Law and Revolution [B, C]

Term: Fall 2009

Subject Code: GSOC

Course Number: 6133

Modern society has evolved through a series of great revolutions; the revolutions that laid the basis for the evolution of the modern society were all legal and constitutional (Berman). Although they were total revolutions they maintained continuity with the pattern that distinguishes modern from premodern societies. We explore two controversial theses: that modernity began with the “first European revolution” (Robert I. Moore) in the 11th and 12th centuries, and continued with the protestant and democratic revolutions of the 16th, 17th, and 18th centuries; and that the last great revolution was the global legal revolution of the 20th century (Brunkhorst). We examine the dynamics and logic of the evolution of modern society (in particular the development of the state, law, and subjective rights). We also focus on the dialectic of law and revolution in the 20th century and today: is this dialectic ongoing, or has it come to an end? Readings include Berman, Moore, Gorski, Brunkhorst, Luhmann, Arendt, Marshall, Habermas, Kelsen, Parsons, Koskenniemi, and Chimni.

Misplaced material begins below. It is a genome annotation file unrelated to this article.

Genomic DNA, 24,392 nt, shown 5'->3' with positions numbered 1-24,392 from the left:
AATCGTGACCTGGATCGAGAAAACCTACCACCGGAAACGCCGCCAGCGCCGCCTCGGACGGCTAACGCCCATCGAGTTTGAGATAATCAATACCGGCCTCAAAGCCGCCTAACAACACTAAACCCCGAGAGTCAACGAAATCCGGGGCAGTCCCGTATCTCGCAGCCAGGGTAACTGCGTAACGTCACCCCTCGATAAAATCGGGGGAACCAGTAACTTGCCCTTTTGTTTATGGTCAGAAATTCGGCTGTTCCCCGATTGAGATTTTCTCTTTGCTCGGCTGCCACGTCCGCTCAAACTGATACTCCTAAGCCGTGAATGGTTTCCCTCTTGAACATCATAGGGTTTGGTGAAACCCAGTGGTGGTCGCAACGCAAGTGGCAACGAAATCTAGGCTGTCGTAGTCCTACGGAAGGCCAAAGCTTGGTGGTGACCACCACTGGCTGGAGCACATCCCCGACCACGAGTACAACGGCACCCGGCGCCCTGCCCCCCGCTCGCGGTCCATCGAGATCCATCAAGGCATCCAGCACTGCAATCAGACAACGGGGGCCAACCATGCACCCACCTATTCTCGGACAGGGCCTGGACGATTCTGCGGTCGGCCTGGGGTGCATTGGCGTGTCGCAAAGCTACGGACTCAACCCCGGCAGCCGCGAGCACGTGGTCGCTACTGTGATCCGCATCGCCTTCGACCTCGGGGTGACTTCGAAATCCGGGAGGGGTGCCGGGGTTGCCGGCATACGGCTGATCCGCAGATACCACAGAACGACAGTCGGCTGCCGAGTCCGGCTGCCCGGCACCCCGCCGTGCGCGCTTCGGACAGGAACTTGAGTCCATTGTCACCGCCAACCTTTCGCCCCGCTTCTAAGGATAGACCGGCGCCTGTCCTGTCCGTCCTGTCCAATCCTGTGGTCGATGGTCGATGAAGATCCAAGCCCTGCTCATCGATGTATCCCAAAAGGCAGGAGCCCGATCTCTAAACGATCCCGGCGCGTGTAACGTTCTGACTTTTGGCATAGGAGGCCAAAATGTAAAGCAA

Taught by Hauke Brunkhorst



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